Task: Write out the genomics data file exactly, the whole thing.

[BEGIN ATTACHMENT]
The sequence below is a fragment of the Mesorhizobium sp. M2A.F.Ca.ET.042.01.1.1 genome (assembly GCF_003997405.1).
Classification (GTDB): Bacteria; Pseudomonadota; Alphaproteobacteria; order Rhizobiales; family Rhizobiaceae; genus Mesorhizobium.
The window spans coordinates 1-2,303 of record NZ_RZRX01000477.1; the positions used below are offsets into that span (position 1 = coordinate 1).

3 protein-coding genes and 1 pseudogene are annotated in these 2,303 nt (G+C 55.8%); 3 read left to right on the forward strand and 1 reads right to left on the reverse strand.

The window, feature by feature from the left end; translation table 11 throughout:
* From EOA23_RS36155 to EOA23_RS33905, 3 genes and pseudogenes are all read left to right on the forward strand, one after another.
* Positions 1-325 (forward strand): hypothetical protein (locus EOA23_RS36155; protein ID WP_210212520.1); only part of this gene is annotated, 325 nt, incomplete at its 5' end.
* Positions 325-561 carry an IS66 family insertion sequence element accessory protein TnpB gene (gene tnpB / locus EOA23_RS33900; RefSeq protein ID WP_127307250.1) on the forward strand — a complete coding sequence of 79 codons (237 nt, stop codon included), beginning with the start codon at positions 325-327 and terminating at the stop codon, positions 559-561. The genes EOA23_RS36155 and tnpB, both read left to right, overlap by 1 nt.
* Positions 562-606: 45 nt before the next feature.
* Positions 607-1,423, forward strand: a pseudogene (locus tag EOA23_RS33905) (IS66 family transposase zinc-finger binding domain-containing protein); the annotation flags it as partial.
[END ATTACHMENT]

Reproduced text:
The sequence below is a fragment of the Mesorhizobium sp. M2A.F.Ca.ET.042.01.1.1 genome (assembly GCF_003997405.1).
Classification (GTDB): Bacteria; Pseudomonadota; Alphaproteobacteria; order Rhizobiales; family Rhizobiaceae; genus Mesorhizobium.
The window spans coordinates 1-2,303 of record NZ_RZRX01000477.1; the positions used below are offsets into that span (position 1 = coordinate 1).

3 protein-coding genes and 1 pseudogene are annotated in these 2,303 nt (G+C 55.8%); 3 read left to right on the forward strand and 1 reads right to left on the reverse strand.

The window, feature by feature from the left end; translation table 11 throughout:
* From EOA23_RS36155 to EOA23_RS33905, 3 genes and pseudogenes are all read left to right on the forward strand, one after another.
* Positions 1-325 (forward strand): hypothetical protein (locus EOA23_RS36155; protein ID WP_210212520.1); only part of this gene is annotated, 325 nt, incomplete at its 5' end.
* Positions 325-561 carry an IS66 family insertion sequence element accessory protein TnpB gene (gene tnpB / locus EOA23_RS33900; RefSeq protein ID WP_127307250.1) on the forward strand — a complete coding sequence of 79 codons (237 nt, stop codon included), beginning with the start codon at positions 325-327 and terminating at the stop codon, positions 559-561. The genes EOA23_RS36155 and tnpB, both read left to right, overlap by 1 nt.
* Positions 562-606: 45 nt before the next feature.
* Positions 607-1,423, forward strand: a pseudogene (locus tag EOA23_RS33905) (IS66 family transposase zinc-finger binding domain-containing protein); the annotation flags it as partial.